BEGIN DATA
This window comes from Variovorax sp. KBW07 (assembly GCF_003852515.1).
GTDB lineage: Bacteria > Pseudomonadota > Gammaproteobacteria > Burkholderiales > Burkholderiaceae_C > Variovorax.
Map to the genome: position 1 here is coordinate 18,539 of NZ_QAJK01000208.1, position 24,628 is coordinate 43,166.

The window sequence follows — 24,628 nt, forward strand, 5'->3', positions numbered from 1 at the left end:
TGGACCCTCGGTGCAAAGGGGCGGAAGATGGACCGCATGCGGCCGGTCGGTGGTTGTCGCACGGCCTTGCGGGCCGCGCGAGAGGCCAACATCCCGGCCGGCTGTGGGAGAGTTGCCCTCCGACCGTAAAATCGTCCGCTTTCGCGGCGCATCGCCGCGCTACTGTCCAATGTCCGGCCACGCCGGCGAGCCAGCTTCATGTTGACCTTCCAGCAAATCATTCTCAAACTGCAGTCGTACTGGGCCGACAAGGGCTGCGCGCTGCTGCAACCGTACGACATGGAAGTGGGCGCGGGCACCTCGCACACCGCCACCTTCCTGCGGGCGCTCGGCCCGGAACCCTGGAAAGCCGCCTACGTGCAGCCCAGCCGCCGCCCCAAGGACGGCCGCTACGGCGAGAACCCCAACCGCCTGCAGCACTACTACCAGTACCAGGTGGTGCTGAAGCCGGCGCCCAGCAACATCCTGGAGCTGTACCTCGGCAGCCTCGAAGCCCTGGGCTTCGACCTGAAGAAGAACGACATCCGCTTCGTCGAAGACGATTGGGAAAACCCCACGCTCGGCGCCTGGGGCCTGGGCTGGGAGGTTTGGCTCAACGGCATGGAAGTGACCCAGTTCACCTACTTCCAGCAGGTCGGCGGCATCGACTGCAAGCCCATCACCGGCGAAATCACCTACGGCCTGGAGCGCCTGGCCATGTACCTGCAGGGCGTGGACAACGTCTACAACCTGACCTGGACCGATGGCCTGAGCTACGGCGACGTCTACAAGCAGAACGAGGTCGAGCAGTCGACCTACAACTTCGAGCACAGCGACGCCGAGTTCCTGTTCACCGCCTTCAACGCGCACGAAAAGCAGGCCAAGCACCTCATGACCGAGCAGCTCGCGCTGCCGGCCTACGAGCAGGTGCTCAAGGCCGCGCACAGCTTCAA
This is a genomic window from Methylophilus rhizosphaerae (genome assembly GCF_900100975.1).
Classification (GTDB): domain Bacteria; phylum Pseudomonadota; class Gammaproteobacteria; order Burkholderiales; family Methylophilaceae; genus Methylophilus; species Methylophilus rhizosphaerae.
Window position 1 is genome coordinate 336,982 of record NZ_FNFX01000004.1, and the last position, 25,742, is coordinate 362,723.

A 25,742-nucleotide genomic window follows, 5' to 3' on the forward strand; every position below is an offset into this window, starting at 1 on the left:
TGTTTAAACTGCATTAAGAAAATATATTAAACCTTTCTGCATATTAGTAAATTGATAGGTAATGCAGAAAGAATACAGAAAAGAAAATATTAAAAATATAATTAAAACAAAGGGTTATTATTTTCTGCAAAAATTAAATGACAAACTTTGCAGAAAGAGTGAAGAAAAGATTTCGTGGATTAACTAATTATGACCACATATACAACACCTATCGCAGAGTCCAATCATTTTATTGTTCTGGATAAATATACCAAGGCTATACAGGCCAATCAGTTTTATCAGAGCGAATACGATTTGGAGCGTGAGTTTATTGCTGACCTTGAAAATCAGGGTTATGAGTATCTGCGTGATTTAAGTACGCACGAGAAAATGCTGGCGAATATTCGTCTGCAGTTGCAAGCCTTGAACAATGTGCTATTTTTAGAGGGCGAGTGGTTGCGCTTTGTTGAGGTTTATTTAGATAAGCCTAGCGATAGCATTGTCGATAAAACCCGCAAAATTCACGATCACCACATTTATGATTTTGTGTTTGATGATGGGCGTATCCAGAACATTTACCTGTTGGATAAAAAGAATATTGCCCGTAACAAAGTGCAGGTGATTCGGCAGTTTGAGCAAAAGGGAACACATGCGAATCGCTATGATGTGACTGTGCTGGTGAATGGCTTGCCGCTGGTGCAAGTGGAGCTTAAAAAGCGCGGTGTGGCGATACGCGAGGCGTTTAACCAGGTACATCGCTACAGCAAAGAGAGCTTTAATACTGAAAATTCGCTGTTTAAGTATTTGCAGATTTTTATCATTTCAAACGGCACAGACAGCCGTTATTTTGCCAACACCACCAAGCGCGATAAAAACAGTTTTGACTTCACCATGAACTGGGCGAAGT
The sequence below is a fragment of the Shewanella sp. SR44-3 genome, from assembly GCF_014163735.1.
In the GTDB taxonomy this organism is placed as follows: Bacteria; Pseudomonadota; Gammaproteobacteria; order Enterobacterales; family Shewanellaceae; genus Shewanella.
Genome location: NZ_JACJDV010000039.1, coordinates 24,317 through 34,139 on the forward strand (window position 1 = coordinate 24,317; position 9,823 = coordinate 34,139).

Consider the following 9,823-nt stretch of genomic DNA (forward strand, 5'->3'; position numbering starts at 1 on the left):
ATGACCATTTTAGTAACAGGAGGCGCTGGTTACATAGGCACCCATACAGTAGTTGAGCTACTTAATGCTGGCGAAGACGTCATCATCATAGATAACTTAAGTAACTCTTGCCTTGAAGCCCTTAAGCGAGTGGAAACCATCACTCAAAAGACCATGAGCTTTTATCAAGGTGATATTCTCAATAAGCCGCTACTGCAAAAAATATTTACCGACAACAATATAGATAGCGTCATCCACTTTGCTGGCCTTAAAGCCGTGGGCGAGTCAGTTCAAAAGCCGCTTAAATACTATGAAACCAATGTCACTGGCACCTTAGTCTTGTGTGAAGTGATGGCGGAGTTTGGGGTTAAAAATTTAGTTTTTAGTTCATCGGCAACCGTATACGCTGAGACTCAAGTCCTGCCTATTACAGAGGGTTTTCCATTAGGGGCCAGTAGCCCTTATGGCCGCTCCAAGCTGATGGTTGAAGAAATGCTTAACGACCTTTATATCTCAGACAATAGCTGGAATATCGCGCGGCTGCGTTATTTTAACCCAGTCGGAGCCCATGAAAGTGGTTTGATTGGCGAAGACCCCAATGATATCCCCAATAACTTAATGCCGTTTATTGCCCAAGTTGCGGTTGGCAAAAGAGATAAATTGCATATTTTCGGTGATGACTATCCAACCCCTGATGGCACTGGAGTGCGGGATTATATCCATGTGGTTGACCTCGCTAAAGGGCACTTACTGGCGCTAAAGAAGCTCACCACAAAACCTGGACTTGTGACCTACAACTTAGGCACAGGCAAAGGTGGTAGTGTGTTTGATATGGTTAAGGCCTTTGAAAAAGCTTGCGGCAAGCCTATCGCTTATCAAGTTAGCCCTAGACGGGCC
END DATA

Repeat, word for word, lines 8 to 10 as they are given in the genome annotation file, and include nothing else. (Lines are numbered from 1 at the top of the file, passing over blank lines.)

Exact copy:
Window position 1 is genome coordinate 336,982 of record NZ_FNFX01000004.1, and the last position, 25,742, is coordinate 362,723.

A 25,742-nucleotide genomic window follows, 5' to 3' on the forward strand; every position below is an offset into this window, starting at 1 on the left:
TGTTTAAACTGCATTAAGAAAATATATTAAACCTTTCTGCATATTAGTAAATTGATAGGTAATGCAGAAAGAATACAGAAAAGAAAATATTAAAAATATAATTAAAACAAAGGGTTATTATTTTCTGCAAAAATTAAATGACAAACTTTGCAGAAAGAGTGAAGAAAAGATTTCGTGGATTAACTAATTATGACCACATATACAACACCTATCGCAGAGTCCAATCATTTTATTGTTCTGGATAAATATACCAAGGCTATACAGGCCAATCAGTTTTATCAGAGCGAATACGATTTGGAGCGTGAGTTTATTGCTGACCTTGAAAATCAGGGTTATGAGTATCTGCGTGATTTAAGTACGCACGAGAAAATGCTGGCGAATATTCGTCTGCAGTTGCAAGCCTTGAACAATGTGCTATTTTTAGAGGGCGAGTGGTTGCGCTTTGTTGAGGTTTATTTAGATAAGCCTAGCGATAGCATTGTCGATAAAACCCGCAAAATTCACGATCACCACATTTATGATTTTGTGTTTGATGATGGGCGTATCCAGAACATTTACCTGTTGGATAAAAAGAATATTGCCCGTAACAAAGTGCAGGTGATTCGGCAGTTTGAGCAAAAGGGAACACATGCGAATCGCTATGATGTGACTGTGCTGGTGAATGGCTTGCCGCTGGTGCAAGTGGAGCTTAAAAAGCGCGGTGTGGCGATACGCGAGGCGTTTAACCAGGTACATCGCTACAGCAAAGAGAGCTTTAATACTGAAAATTCGCTGTTTAAGTATTTGCAGATTTTTATCATTTCAAACGGCACAGACAGCCGTTATTTTGCCAACACCACCAAGCGCGATAAAAACAGTTTTGACTTCACCATGAACTGGGCGAAGT